Growing up playing sports or being around sports was what I wanted to do. I played a number of sports throughout the year and, especially in the summer. I can vividly remember going to a handful of sports camps as a kid. At that time the focus was just something to do.
There weren’t elite camps, especially what you see now. For my mom keeping her four kids active and out of the house during the summer. I was fortunate to have those experiences. I’m thankful for those opportunities. They shaped my childhood, and I’m sure many others have had similar experiences themselves.
At the younger ages, a camp is basically daycare and is a great way to increase revenue for the year. Parents are looking for a fun activity for their child to keep them busy and active during the day. I’ve had some people try to argue with me on this fact. They claim that camps are designed to increase a players overall performance and development. At the older ages I agree. I won’t argue that as there are many camps that do just that. However, if you’ve attended one of these camps or worked an all-day one sport specific camp you know how difficult it is to keep a child’s attention on one sport all day for a week. There’s only so much training and development that can be done over 6-8 hours. Equally, there’s only so much attention space kids have. Keep that in mind when planning your camp.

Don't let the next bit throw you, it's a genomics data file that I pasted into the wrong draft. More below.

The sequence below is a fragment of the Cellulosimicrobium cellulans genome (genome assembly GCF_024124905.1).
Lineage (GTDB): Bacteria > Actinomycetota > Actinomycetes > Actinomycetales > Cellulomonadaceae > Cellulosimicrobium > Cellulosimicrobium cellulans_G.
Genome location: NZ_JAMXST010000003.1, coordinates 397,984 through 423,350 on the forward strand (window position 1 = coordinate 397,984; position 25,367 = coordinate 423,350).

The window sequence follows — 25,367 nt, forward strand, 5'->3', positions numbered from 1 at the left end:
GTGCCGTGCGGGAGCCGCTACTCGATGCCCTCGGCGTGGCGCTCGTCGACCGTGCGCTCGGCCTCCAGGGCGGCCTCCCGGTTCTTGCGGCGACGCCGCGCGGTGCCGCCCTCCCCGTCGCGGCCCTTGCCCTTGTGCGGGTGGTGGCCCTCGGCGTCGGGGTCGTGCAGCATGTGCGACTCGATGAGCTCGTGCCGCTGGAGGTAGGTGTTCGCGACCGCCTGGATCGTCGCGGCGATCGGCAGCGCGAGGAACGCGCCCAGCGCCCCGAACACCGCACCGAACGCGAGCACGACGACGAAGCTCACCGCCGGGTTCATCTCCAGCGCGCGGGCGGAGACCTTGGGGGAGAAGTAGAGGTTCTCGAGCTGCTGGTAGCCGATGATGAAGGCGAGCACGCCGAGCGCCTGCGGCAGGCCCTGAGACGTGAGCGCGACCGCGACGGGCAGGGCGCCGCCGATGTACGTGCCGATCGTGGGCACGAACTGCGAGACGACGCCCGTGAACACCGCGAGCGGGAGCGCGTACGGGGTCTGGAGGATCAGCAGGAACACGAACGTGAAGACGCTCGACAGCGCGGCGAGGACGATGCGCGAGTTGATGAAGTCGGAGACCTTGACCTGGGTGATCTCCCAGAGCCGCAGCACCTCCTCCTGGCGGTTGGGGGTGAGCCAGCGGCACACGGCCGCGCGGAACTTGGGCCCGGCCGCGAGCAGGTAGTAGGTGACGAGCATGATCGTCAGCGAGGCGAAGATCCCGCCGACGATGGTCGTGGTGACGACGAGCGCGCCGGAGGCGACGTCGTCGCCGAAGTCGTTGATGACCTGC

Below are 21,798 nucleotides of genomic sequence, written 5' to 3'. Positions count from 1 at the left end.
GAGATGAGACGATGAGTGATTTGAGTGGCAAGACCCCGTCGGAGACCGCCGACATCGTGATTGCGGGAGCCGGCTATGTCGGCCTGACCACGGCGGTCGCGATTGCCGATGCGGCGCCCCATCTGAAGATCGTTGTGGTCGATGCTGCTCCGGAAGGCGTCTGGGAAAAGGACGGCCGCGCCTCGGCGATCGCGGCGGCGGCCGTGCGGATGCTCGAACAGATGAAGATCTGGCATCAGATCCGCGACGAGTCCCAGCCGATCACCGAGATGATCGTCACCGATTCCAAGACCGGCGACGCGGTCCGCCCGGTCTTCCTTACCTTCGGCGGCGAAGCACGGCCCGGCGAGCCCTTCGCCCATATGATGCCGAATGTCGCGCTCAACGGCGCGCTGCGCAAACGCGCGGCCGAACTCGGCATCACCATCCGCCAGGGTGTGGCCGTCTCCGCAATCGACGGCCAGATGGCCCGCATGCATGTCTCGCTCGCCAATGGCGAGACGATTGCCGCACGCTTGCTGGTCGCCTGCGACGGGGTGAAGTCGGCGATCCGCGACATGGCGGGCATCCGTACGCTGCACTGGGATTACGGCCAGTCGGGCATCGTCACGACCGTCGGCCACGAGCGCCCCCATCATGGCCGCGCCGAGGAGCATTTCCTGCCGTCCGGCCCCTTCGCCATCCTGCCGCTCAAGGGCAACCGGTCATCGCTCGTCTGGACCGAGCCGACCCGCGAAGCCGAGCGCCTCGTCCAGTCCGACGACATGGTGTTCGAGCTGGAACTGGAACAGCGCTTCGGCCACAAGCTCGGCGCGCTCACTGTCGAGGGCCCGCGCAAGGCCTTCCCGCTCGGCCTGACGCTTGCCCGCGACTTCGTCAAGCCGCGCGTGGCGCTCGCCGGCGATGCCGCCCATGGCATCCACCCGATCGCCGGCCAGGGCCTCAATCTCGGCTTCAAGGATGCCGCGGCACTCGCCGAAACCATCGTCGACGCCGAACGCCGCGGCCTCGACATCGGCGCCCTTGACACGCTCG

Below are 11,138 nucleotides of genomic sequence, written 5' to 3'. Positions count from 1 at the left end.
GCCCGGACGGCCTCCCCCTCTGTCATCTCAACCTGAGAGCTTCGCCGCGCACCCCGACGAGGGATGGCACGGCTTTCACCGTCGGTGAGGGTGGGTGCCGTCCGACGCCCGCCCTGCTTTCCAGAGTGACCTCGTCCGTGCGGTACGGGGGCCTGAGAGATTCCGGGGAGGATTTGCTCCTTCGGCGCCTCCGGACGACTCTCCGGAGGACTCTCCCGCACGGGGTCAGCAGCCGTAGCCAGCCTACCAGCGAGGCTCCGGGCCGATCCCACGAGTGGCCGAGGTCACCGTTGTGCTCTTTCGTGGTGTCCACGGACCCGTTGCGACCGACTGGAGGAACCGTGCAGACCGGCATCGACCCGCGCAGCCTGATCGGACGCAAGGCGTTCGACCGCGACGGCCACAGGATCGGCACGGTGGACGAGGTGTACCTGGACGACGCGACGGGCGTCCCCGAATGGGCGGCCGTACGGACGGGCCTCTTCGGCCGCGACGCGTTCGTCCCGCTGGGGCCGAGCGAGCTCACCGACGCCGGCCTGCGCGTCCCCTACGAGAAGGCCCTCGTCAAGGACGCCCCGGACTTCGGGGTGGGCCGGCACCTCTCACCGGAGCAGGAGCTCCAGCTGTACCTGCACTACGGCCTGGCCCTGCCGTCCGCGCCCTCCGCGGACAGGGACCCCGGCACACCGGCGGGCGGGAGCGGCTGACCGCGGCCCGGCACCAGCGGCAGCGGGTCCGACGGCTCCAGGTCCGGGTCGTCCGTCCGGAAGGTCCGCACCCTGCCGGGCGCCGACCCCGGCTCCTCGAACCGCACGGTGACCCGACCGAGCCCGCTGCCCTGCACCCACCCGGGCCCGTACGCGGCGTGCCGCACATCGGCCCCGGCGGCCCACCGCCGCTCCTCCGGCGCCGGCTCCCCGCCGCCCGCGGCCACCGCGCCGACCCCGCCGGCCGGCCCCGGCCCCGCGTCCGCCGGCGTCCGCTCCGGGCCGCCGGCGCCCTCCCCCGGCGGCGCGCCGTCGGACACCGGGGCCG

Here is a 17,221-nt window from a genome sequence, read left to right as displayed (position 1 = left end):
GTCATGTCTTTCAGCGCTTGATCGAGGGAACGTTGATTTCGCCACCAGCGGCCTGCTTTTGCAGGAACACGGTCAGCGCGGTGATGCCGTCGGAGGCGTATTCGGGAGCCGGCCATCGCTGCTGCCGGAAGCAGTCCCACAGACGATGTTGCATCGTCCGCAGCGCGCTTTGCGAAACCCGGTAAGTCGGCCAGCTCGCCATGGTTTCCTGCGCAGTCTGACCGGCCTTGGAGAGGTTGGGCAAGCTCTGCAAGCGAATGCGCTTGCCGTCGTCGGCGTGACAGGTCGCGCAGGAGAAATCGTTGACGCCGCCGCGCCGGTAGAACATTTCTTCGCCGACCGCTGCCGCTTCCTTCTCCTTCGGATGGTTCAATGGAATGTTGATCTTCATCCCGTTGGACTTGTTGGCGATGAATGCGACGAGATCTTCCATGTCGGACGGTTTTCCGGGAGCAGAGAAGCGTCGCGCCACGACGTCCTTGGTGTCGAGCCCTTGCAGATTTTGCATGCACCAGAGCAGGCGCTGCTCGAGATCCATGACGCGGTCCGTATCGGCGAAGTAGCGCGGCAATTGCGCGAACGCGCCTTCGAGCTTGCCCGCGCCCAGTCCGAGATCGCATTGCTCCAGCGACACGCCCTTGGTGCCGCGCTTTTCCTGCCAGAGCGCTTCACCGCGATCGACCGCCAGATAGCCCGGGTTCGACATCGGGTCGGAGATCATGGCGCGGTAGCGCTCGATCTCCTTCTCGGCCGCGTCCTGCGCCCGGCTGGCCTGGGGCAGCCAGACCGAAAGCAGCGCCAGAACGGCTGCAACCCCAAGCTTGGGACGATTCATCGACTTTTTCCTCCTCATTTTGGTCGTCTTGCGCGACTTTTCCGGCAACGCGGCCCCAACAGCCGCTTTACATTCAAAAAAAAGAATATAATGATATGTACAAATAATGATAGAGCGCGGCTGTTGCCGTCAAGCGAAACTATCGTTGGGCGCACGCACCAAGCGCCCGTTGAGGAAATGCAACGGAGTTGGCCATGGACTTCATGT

As the youth sports culture has evolved the economic impact of camps has become big business. A result of this is the market being saturated with just about any camp activity you can think of. When planning a camp create something different. Establish what your goals are and build your camp off of that. Too often we think having a name behind the camp automatically means success. If you can provide value, and many can, you’re on your way to a successful camp.
If you have the skills to teach, or can learn, you can run a camp. There’s more to it on the back end, but it’s doable, and you can run a quality and efficient camp. I would personally recommend avoiding a camp that’s focused solely on drills and scrimmages. I think a key to a development camp at the younger levels should focus on skill building but doing it through play based games. In an effort to focus on training I feel some forget to include or encourage fun into the experience. The hope is that all campers learn and develop, but more importantly that they have fun and enjoy the experience.
Floorball like other sports is a great addition as a camp, for a long time I avoided running an all-day sport specific youth camp. There are a number of reasons for this, most of which have nothing to do with the sport. I’ve found that if it can open up more potential issues as people get tired and bored, especially as the week drags on. I’m speaking specifically to camps with younger kids in particularly. It’s not always the case, but it’s something to take note of.
If you’re thinking about running a camp figure out what your target market is and how you’re going to run and manage it. Do it. Don’t wait. Don’t ask for permission. Figure it out and make it happen. If you think you can provide value through the process make it happen. In the end the ones who will benefit are the kids, and that should be the end game.